Friday, April 3, 2009

EFCA under fire has a nice update and critique of present state of the Employee Free Choice Act, which is stalling out in the Senate to the point of appearing dead in the water.

I am very much sympathetic to the ISO's line on the strategic question of how to get the EFCA passed. Organized labor, particularly Change to Win and the AFL-CIO have spent a lot of time, money and human resources trying to 'lobby' members of the Senate and run TV ads. Adam Turl, the author of the piece, hints that because Big Business will always have more money and access to the halls of power, that perhaps labor shouldn't have embarked on the lobbying route at all. I disagree with that conclusion, although it is undeniably true that Big Business will always be on top in that fight. While its true that labor's emphasis ought to have been elsewhere (grassroots campaigns, etc.), I don't think this necessarily precludes any lobbying efforts whatsoever.

Indeed as Turl points out, the lobbying must be done right. That is to say, it must be conducted with the assumption that virtually nobody in the Senate is going to simply listen to 'good arguments' and vote accordingly. Pressure of some sort or another is what moves them. That, and maintaining their seat. Hence why Arlen Specter (R-PA), who co-sponsored EFCA in 2003 and voted against a GOP filibuster to kill the bill in 2007, has pulled a complete 180. He now staunchly opposes EFCA. Do you think he heard some good arguments and simply realized on the basis of reason alone that he had to change his views?

The worst part about the Change to Win, et. al lobbying effort is that it placed disproportionate attention on pleading with conservative Democrats (like senators from Arkansas), thus focusing public discussion and media debate on their terrain. It still feels too much like labor is tugging on pant legs pleading for later curfew or something. I dont see how this galvanizes the rank-and-file, nor does it create a situation like we saw in the 30s when labor militancy was, quite literally, a force that Capital and the White House alike could not ignore.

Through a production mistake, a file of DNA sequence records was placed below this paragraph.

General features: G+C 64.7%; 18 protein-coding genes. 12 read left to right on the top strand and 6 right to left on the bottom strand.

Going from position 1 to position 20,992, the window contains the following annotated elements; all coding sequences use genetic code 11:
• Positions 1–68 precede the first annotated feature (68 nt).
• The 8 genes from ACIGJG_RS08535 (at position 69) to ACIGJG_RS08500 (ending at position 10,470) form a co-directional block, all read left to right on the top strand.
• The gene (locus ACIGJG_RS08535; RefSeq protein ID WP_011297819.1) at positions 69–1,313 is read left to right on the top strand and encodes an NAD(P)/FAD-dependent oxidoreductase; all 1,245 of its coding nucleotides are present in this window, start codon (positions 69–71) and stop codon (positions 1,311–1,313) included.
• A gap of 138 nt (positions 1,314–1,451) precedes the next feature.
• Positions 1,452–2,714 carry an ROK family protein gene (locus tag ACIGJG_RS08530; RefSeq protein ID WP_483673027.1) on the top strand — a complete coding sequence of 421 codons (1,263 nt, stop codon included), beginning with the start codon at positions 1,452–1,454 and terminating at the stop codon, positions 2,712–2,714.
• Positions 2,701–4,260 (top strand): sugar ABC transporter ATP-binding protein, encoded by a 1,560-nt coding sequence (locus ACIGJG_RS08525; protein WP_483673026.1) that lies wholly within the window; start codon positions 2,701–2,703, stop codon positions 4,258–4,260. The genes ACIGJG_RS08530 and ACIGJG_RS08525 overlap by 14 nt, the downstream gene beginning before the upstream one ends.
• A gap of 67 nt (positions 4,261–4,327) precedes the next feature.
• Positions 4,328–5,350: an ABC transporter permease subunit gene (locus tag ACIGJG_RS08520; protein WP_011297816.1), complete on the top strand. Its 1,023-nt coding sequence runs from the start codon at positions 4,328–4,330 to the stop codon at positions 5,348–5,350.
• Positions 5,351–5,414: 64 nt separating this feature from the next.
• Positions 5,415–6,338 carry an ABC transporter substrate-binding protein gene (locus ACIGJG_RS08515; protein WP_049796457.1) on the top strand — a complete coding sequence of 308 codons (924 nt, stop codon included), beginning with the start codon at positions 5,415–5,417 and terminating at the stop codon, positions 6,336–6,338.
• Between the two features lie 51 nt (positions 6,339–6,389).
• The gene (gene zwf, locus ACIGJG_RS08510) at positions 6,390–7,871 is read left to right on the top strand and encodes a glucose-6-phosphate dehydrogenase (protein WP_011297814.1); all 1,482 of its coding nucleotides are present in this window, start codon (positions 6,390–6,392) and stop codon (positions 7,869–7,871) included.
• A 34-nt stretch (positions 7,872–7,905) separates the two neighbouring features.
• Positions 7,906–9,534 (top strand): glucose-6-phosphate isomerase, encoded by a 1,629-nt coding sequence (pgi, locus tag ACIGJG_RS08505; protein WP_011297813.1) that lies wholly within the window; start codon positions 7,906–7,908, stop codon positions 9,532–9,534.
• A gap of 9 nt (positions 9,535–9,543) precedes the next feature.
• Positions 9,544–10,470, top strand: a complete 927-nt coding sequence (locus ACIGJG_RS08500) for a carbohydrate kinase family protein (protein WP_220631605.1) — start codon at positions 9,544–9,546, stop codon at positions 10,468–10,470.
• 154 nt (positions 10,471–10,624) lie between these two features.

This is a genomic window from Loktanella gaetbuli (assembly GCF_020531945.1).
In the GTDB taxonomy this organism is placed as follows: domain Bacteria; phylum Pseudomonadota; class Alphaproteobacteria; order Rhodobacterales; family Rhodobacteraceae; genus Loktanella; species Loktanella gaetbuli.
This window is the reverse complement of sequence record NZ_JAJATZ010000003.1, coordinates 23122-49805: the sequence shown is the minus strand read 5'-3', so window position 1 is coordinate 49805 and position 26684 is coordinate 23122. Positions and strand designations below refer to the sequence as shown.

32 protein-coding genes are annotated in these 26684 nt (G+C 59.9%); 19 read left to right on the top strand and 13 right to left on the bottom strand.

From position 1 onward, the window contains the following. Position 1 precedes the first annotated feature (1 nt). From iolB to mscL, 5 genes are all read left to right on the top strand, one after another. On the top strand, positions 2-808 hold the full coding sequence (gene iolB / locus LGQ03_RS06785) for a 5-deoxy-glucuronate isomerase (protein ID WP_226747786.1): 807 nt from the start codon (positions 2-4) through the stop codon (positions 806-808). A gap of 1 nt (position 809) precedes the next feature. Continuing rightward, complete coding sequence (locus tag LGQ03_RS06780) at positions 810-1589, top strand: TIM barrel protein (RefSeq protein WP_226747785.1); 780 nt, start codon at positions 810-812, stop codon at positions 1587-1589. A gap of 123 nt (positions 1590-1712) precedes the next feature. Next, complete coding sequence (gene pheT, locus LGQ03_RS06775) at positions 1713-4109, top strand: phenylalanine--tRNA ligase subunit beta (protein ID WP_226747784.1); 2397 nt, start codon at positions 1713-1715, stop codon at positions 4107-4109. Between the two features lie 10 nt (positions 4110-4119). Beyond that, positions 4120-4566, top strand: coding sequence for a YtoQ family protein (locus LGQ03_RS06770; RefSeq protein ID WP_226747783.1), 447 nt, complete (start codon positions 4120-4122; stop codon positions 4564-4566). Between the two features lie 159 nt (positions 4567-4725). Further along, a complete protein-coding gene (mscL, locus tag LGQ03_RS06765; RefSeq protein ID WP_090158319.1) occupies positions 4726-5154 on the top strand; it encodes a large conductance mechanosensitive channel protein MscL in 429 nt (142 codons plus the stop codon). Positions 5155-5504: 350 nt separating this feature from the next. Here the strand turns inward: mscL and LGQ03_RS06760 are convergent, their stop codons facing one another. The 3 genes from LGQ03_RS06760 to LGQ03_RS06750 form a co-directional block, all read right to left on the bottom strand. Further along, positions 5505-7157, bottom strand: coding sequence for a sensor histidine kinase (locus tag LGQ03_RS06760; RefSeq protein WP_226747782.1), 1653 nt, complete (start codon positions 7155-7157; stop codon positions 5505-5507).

But labor's strategic failings are maybe 20% of the problem here. The real tragedy is that Democrats are jumping ship now, joining the ranks of Arlen Specter. Right-wing jerks like Ben Nelson (D-ND) show their true colors in a moment of struggle. Now, under intense pressure from Big Business, the Democrats are folding. What does this say about the Democrats? What does this say about Obama, who as I far as I can tell has been laying low on this issue? (recall back during the campaign he said: In response to a question about EFCA from a worker, Obama replied, "I won't just wait for the bill to reach my desk. I will work actively as part of my agenda to make sure that it reaches my desk...)

They had to know this was going to be war. I mean, the Chamber of Commerce told them it would be "Armaggeddon". We saw Walmart gearing up about a year ago in preparation.

Can the Democrats really claim "they tried"? Can they really defer this to a time when they will purportedly have more influence, more seats and more political capital? I'm not sure I can imagine when that would possibly be.

1 comment:

A Very Public Sociologist said...

Dear T

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